From Nashville, Rufus traveled to Chicago in 1881 and found employment at 77 Clark Street. He earned a salary of $10 per week at this position. Two years later, he would begin his career with the Pullman Car Company. It was during his fourteen years with Pullman that Rufus really made a name for himself as an outstanding chef. He wrote, “During the time I was in their [Pullman’s] service some of the most prominent people in the world traveled in the car assigned to me, as I was selected to handle all special parties.” These prominent people included Presidents Cleveland and Harrison and the famed singer Adelina Patti. (She also has a Maury County connection, but that’s for another time.)

Rufus’ friends persuaded him to compile all of his recipes and cooking methods. He published this compilation in 1911 under the title Good Things to Eat. Ten original copies are known to exist. Reprints are now available, titled Rufus Estes’ Good Things to Eat: The First Cookbook by an African-American Chef. For those interested, Duck River Books in historic downtown Columbia, Tennessee has copies available.

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By the 1930s, Rufus was living in Los Angeles, California. The 1930 US Census lists him as a widower with the occupation of cook in LA’s café industry. When he died in 1939, his passing went largely unnoticed, despite his significant contributions to culinary arts and Black History.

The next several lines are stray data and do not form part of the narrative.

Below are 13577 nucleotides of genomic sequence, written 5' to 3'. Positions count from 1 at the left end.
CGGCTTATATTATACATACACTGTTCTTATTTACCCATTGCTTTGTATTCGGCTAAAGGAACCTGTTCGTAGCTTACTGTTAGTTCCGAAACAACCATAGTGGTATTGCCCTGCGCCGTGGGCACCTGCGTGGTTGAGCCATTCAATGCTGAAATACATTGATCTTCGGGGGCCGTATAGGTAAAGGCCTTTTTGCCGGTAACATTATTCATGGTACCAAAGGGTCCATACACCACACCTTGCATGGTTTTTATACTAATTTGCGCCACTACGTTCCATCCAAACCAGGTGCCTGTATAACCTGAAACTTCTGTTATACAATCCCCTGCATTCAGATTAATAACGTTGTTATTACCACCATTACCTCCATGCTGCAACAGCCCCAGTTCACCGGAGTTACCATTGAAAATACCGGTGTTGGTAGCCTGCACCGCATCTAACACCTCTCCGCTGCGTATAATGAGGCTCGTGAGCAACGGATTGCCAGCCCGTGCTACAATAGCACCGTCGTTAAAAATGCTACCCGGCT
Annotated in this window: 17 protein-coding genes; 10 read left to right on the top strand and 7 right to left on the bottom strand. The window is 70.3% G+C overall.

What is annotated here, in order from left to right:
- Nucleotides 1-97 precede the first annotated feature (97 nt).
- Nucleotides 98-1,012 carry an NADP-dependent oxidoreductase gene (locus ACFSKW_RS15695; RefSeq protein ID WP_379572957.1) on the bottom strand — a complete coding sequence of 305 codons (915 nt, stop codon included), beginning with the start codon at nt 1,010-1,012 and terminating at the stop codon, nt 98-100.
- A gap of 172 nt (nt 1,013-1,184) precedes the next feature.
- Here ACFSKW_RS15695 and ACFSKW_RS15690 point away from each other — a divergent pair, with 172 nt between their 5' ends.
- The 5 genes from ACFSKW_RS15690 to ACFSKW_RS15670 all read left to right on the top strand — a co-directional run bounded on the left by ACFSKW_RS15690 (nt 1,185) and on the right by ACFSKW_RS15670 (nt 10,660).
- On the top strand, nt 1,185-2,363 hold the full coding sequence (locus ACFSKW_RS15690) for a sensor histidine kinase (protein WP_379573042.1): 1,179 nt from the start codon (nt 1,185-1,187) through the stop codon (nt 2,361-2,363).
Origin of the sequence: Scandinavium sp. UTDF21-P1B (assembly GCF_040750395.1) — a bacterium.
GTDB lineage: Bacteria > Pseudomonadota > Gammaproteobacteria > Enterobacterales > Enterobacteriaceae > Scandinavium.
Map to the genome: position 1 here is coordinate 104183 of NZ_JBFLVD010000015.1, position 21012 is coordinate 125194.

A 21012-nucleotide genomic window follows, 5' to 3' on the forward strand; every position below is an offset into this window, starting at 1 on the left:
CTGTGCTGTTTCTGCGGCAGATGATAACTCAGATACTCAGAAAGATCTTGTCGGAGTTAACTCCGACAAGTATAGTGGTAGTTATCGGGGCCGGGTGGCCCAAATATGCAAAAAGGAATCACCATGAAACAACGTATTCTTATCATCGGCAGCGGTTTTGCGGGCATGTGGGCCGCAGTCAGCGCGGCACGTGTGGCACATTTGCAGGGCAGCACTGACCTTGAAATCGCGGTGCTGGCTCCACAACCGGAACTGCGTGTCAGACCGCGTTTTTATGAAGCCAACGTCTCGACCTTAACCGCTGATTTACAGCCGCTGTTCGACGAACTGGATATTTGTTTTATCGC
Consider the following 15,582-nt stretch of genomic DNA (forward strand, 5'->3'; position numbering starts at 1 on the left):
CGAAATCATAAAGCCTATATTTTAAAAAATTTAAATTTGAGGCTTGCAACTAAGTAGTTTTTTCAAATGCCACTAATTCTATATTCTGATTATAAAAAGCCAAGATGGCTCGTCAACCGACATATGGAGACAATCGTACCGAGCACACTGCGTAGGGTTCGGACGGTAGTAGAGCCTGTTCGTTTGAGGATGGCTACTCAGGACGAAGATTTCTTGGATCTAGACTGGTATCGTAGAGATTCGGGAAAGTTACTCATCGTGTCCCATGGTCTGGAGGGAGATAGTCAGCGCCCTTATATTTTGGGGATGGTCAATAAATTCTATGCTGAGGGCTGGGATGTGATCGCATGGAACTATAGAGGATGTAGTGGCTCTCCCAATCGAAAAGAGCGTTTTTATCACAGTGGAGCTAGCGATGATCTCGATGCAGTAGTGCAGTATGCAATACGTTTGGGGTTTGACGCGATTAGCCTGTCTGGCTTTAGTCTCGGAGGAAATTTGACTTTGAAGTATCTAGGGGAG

Luckily, modern cooks have rediscovered his work. A quick online search of “Rufus Estes” will produce many results from chefs and bloggers alike that have attempted dishes from his book of Good Things to Eat.

Born into slavery to become the first African American chef to author a cookbook, Rufus Estes’ story is another amazing story to add to the annals of Maury County’s history.

-Adam Southern

A Look at Lost Landmarks, Part One

Today, Maury County has an abundance of beautiful and historic sites. In fact, there is such an abundance of historic sites that Maury County has been dubbed the “Antebellum Homes Capital of Tennessee.” But, for all of the sites still standing, many more have been lost to the ages. Fires, neglect, mother nature, indifference, and “progress” have all played a role in the demise of local landmarks.

Unfortunately, this is only a partial listing of sites Columbia has lost:

Andrews School

The Columbia Conference College was established in 1850 by the Methodist Episcopal Church on the site of the old Columbia Female Seminary. The three-story brick structure known as Corinthian Hall was built shortly after the founding of the college, perhaps between 1851 and 1852.

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Postcard of “Andrews School,” the old Corinthian Hall, postmarked 1909.